Baha’u’llah draws an analogy between physical stars and the physical sun to the leaders of religion, at the time a new Messenger of God appears on the historical horizon. Here, he extends the analogy to the idea of “dawn.” At night, we see the sky illumined by moonlight and starlight. But the moon and stars become invisible at sunrise. Let’s see how Baha’u’llah develops this extended metaphor:
It is evident and manifest unto every discerning observer that even as the light of the star fadeth before the effulgent splendour of the sun, so doth the luminary of earthly knowledge, of wisdom, and understanding vanish into nothingness when brought face to face with the resplendent glories of the Sun of Truth, the Day-star of divine enlightenment.
That the term “sun” hath been applied to the leaders of religion is due to their lofty position, their fame, and renown. Such are the universally recognized divines of every age, who speak with authority, and whose fame is securely established. If they be in the likeness of the Sun of Truth, they will surely be accounted as the most exalted of all luminaries; otherwise, they are to be recognized as the focal centres of hellish fire. – Baha’u’llah, The Book of Certitude, p. 37.
Baha’u’llah uses the term “sun” in two basic ways. The translator, Shoghi Effendi, differentiates between the two uses by way of capitalization. When not capitalized, the term “sun” often refers to leaders of religion. When using the term, “Sun,” the messenger of God is intended.
Step 3: If figurative, then symbolic.
What qualities does this symbol represent?
(List key attributes suggested by this symbol.)
The most important quality of the sun is its light. People need light to see. Otherwise they will be blinded by darkness. The same is true for spiritual enlightenment:
This is the purpose underlying the symbolic words of the Manifestations of God. . . . Hence, it is clear and manifest that by the words “the sun shall be darkened, and the moon shall not give her light, and the stars shall fall from heaven” is intended the waywardness of the divines, and the annulment of laws firmly established by divine Revelation, all of which, in symbolic language, have been foreshadowed by the Manifestation of God. – Baha’u’llah, The Book of Certitude, p. 41.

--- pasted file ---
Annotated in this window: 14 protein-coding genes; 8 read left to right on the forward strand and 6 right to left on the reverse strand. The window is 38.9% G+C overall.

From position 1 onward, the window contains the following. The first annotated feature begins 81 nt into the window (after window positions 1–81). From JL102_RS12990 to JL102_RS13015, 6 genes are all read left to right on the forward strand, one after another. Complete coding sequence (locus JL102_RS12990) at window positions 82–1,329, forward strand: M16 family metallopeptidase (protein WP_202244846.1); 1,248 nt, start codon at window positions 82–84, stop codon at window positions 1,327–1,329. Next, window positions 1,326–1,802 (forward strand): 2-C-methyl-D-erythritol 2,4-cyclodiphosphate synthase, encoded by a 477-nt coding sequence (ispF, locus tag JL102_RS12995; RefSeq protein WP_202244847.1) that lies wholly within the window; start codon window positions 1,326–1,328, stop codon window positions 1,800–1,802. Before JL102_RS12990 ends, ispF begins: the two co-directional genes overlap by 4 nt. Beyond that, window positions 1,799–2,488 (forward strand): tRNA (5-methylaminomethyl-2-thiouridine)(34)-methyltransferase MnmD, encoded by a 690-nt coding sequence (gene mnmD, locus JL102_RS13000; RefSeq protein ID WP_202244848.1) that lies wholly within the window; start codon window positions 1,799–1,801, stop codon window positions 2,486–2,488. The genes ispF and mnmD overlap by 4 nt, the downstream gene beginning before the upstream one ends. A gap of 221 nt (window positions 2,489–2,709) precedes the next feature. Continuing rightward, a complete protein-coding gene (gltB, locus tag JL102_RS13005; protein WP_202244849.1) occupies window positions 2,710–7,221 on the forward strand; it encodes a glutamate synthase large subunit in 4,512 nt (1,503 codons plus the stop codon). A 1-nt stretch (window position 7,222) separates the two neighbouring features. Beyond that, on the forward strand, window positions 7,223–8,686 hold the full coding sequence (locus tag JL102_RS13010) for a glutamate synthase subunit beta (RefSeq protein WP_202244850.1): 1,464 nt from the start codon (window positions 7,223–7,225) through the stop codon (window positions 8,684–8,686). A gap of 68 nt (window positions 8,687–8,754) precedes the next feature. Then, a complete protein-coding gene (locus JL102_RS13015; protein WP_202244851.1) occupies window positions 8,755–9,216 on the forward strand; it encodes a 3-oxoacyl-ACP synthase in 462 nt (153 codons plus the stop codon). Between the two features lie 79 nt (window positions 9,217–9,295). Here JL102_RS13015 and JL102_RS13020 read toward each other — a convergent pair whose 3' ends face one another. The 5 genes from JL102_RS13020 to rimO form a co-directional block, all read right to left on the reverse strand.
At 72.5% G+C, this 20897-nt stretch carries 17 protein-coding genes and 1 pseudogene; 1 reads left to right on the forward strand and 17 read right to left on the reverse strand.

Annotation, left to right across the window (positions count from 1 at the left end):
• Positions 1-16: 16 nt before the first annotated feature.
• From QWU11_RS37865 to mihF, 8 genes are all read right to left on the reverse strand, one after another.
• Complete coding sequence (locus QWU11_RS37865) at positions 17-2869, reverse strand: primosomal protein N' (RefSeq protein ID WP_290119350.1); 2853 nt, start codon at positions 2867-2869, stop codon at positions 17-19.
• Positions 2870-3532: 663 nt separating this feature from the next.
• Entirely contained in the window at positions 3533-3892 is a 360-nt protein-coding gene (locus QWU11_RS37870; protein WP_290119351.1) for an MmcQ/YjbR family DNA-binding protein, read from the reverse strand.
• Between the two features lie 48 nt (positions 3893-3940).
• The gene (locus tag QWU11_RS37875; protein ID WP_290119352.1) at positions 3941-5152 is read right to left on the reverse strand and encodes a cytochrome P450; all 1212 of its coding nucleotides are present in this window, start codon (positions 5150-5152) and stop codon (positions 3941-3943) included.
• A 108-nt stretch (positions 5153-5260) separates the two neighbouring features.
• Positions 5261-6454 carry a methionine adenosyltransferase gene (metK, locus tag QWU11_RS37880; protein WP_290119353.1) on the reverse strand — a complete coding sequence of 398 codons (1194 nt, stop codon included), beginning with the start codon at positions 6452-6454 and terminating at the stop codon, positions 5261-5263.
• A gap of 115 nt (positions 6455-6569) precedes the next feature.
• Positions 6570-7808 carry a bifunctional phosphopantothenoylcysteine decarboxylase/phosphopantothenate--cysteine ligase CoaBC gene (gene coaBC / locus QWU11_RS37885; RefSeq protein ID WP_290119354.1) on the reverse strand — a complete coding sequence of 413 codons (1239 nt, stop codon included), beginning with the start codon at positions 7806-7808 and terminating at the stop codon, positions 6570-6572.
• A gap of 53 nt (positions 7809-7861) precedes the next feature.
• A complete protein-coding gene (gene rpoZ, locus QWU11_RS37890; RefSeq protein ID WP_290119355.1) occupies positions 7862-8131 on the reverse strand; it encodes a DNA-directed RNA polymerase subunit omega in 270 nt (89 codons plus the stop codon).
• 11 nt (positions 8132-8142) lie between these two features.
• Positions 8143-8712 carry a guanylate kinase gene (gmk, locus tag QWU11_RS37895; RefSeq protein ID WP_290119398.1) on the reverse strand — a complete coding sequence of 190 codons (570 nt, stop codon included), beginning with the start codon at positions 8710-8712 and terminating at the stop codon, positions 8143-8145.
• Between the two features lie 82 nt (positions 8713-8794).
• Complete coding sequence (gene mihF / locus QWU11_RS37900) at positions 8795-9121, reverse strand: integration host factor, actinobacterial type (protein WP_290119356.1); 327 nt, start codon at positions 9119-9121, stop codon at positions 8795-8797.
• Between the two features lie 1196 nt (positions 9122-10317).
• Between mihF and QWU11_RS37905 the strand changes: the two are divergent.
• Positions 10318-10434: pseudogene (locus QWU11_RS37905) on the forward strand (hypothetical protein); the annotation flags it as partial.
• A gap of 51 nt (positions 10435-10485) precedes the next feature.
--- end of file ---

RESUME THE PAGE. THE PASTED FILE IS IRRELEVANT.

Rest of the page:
Here, the new “Sun”—the new Messenger of God—becomes the new source of enlightenment. The former sources of light, the old “sun,” moon and stars, no longer represent the principle sources of guidance.
Step 4: If symbolic, then spiritual and social.
Who (or what) represents those qualities?
(Apply to historical person(s) and/or event(s).)
Finally, Baha’u’llah indirectly refers to his own prophetic advent, using more symbolic language:
Great God! When the stream of utterance reached this stage, We beheld, and lo! the sweet savours of God were being wafted from the dayspring of Revelation, and the morning breeze was blowing out of the Sheba of the Eternal. Its tidings rejoiced anew the heart, and imparted immeasurable gladness to the soul. It made all things new, and brought unnumbered and inestimable gifts from the unknowable Friend. . . . At this hour, so liberal is the outpouring of Its grace that the holy Spirit itself is envious! . . . It hath quickened the dead with the breath of life, and caused them to speed out of the sepulchres of their mortal bodies. – Baha’u’llah, The Book of Certitude, pp. 59–60.